Title: The Great Gatsby
Author: F. Scott Fitzgerald
Publisher: Scribner (Simon & Schuster)
Time taken to read: 5 days
Goodreads synopsis: THE GREAT GATSBY, F. Scott Fitzgerald’s third book, stands as the supreme achievement of his career. This exemplary novel of the Jazz Age has been acclaimed by generations of readers. The story of the fabulously wealthy Jay Gatsby and his love for the beautiful Daisy Buchanan, of lavish parties on Long Island at a time when The New York Times noted “gin was the national drink and sex the national obsession,” it is an exquisitely crafted tale of America in the 1920s. The Great Gatsby is one of the great classics of twentieth-century literature.
I remember being assigned this book in high school, reading the first two pages, and thinking, oh, hell no. There was no way I was getting through this one. I don’t think I even bothered to read the Sparknotes. I always planned to read it someday, though as it increased in popularity and eventually reached hipster status, I got a sort of satisfaction out of being able to say I had never read it. Yet, the intern director here at Writers House, who has become familiar with the concept of the book I’m writing (though I have yet to send him the full manuscript) suggested I give it a go, as he thinks my characters and their relationships are rather parallel to those in The Great Gatsby. I think he may be correct. In any case, I did in fact enjoy this.
I don’t much care for history, but I was really intrigued by the way the style of this book made me really think about life in America in the 20s. I think a lot of people have this idea that life in the past was so much simpler than it is today. Living in the Age of Information is overwhelming. Sometimes I want to trade in my iPhone for the flip phone I had back in 7th grade (though I want to make it known that I still have an iPhone 5c so I am kind of on the low end of smartphones). I’m not anti-technology in the least–I love being able to stay constantly connected to the people I love who live far away from me, and I wouldn’t want to be living in any other time period. Yet, the pressures of social media can be exhausting, and sometimes I do feel like I just want it all to go away. And I think novels like The Great Gatsby emphasize the idea that life before smartphones was simpler just because of the style and format. The dialogue and descriptions are straightforward, and the novel itself is very short. Nick tells us what is, and we infer the rest from his tone and from what we know about people without even realizing we’re doing it. So as I read this, I thought about what a simple life the characters had, and it took a while for me to step back and realize that I think I was wrong. Human beings are human beings regardless of the time period, and we are simple and complicated all at the same time, and we face the challenges of our day. Probably. I’ve never lived in another time period, so I suppose I can’t know for sure. Maybe I’ll ask my grandma.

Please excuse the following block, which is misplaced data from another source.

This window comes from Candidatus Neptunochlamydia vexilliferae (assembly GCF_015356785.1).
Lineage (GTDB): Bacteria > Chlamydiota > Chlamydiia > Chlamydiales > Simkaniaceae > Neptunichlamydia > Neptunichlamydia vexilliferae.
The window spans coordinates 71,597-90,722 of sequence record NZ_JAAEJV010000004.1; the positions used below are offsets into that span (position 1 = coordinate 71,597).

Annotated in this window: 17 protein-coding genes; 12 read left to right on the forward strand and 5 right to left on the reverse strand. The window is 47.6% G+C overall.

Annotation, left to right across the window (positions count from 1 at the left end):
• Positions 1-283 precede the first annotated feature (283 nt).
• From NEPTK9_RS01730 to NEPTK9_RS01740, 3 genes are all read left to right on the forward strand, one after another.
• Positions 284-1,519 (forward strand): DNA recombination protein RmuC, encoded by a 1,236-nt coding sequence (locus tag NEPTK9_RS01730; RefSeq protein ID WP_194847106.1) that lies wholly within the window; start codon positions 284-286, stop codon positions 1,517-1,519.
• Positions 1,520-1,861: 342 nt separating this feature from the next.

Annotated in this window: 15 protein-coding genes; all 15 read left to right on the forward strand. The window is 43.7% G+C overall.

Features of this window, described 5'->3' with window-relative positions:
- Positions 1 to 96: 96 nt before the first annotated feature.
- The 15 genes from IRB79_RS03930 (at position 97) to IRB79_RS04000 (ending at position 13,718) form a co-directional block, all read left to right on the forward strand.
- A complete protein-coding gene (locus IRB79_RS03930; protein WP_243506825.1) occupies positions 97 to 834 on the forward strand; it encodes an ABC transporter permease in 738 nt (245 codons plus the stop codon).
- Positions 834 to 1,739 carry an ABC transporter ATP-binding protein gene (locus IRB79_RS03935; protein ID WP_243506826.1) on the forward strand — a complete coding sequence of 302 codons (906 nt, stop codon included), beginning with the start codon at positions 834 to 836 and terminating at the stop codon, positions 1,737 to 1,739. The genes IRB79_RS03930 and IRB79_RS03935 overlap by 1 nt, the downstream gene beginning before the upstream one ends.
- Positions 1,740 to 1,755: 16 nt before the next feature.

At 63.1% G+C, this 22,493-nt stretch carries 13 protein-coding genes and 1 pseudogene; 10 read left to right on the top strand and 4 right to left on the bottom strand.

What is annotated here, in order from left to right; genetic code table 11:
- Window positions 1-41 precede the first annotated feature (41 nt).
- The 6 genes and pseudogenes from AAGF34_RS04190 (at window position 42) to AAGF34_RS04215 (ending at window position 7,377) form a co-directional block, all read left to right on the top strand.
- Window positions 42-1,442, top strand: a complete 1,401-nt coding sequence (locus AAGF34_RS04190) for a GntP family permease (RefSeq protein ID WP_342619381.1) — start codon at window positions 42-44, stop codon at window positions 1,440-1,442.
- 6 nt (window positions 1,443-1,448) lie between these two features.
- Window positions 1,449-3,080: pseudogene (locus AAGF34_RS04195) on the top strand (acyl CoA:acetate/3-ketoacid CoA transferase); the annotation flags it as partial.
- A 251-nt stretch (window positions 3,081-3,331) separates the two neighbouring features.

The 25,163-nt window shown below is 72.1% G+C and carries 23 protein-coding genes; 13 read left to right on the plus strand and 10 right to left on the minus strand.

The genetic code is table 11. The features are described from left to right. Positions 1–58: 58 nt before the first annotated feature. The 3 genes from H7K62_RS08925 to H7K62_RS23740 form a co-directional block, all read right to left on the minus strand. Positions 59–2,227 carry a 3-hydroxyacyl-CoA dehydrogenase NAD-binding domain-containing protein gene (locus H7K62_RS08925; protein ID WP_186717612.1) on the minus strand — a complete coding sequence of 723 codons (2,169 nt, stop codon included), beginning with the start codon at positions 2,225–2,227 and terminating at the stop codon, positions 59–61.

Anyway, I was really captured by the voice of Nick and by his role as an observer. I loved the implications and the theme of the way people act versus the way they really are, and I loved the way the sparseness of this novel made all of that so striking. Though I’d say the best part of this book for me was the commentary on gender and race, and I wonder if Fitzgerald thought those issues would still be so pertinent nearly a hundred years in the future. I suppose I didn’t give it a full five stars because I didn’t totally grasp exactly what happened at the end and had to Google it, as one does in the Age of Information. Beautiful technology.
As I always say, I love a book that makes me think. Perhaps soon I’ll watch the movie version of this. I don’t believe it deserves the hype that hipster nerds give it, but I’m glad I read it. I feel as though it may have initiated a classics kick in me, though I just finished watching the Netflix version of Thirteen Reasons Why, so I am eager to reread that and compare.